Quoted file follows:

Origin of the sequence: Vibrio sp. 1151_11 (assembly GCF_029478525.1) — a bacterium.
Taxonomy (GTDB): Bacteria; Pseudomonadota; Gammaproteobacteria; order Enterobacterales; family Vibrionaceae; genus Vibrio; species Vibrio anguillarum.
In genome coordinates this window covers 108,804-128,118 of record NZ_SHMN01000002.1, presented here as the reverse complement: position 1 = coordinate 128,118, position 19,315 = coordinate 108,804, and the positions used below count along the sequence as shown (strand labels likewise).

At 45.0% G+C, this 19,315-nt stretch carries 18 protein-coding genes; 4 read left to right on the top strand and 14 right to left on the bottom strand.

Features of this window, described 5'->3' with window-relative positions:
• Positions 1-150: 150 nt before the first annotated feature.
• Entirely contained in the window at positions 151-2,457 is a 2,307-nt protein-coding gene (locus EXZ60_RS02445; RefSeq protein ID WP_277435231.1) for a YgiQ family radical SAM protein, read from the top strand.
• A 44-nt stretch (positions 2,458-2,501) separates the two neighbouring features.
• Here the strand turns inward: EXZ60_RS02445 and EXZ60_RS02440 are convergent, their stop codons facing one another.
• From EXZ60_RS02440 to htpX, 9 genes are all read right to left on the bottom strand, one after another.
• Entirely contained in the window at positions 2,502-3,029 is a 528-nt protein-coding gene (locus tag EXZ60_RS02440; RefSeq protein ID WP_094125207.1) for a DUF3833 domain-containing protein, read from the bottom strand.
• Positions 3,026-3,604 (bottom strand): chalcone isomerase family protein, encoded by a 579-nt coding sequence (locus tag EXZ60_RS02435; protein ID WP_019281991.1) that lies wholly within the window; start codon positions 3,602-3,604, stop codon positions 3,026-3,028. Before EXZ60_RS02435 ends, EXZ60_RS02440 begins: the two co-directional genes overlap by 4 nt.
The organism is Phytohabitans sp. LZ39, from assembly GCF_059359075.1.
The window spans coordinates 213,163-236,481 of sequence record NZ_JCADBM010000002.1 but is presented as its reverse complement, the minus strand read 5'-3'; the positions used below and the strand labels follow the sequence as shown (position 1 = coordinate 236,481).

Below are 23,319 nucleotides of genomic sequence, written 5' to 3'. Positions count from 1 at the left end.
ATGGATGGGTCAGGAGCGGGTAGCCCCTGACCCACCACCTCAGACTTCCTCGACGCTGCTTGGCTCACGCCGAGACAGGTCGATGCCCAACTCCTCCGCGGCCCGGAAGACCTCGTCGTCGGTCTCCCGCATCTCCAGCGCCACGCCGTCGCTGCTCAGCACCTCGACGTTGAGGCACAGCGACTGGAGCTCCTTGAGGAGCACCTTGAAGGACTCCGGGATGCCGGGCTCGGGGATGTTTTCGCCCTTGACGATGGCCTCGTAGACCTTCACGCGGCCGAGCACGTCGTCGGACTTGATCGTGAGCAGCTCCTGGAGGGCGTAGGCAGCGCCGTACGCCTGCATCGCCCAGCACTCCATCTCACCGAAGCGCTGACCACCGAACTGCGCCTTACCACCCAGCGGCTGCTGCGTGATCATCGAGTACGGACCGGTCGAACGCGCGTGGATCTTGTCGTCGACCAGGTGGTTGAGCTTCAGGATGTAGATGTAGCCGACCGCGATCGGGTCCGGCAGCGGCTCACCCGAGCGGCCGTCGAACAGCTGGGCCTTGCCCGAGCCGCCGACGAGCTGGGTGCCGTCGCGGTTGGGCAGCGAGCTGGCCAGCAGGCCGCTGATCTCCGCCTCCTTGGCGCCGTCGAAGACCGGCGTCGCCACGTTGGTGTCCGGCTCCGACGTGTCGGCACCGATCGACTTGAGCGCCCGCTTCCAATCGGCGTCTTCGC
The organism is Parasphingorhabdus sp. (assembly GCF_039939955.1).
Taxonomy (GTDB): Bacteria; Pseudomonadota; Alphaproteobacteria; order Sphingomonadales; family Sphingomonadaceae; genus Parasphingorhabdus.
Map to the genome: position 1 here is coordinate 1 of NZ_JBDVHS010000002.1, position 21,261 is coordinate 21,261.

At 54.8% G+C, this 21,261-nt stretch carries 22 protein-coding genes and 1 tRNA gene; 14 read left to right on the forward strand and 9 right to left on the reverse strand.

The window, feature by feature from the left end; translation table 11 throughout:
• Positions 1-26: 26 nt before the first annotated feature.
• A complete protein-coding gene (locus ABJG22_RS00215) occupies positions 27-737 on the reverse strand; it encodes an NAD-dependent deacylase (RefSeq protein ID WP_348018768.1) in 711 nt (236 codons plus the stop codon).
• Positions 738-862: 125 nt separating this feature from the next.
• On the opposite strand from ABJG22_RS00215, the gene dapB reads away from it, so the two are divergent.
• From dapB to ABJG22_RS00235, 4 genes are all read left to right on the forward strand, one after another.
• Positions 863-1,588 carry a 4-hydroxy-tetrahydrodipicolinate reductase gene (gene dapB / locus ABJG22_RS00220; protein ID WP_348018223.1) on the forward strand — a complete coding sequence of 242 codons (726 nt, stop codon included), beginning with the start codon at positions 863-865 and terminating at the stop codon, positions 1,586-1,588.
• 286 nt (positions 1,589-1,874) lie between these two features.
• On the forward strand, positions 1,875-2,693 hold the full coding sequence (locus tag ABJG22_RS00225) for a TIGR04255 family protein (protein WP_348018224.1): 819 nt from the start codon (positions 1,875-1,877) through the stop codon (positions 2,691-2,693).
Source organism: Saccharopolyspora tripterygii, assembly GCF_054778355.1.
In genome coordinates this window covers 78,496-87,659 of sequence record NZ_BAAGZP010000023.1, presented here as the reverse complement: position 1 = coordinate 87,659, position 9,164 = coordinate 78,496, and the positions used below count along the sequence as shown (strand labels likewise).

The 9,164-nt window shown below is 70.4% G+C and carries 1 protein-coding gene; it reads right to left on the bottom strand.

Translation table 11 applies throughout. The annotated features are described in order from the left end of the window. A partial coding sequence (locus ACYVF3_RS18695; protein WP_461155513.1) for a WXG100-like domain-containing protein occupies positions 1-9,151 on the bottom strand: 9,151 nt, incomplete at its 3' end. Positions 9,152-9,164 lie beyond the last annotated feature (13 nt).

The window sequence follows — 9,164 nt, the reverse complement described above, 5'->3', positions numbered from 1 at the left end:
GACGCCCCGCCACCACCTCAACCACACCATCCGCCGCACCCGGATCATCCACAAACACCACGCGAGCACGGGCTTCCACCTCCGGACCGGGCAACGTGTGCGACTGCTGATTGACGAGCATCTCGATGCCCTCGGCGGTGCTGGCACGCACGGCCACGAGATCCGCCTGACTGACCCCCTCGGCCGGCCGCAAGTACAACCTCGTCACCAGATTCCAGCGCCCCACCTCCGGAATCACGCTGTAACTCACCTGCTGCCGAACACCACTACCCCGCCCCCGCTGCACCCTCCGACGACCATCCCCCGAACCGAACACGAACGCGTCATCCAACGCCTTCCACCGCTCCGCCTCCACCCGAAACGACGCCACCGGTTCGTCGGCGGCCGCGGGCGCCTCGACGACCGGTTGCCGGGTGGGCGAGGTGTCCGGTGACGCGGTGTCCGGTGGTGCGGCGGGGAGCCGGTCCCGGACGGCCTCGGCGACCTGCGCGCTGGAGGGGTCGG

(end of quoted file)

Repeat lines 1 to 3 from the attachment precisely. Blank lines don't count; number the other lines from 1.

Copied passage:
Origin of the sequence: Vibrio sp. 1151_11 (assembly GCF_029478525.1) — a bacterium.
Taxonomy (GTDB): Bacteria; Pseudomonadota; Gammaproteobacteria; order Enterobacterales; family Vibrionaceae; genus Vibrio; species Vibrio anguillarum.
In genome coordinates this window covers 108,804-128,118 of record NZ_SHMN01000002.1, presented here as the reverse complement: position 1 = coordinate 128,118, position 19,315 = coordinate 108,804, and the positions used below count along the sequence as shown (strand labels likewise).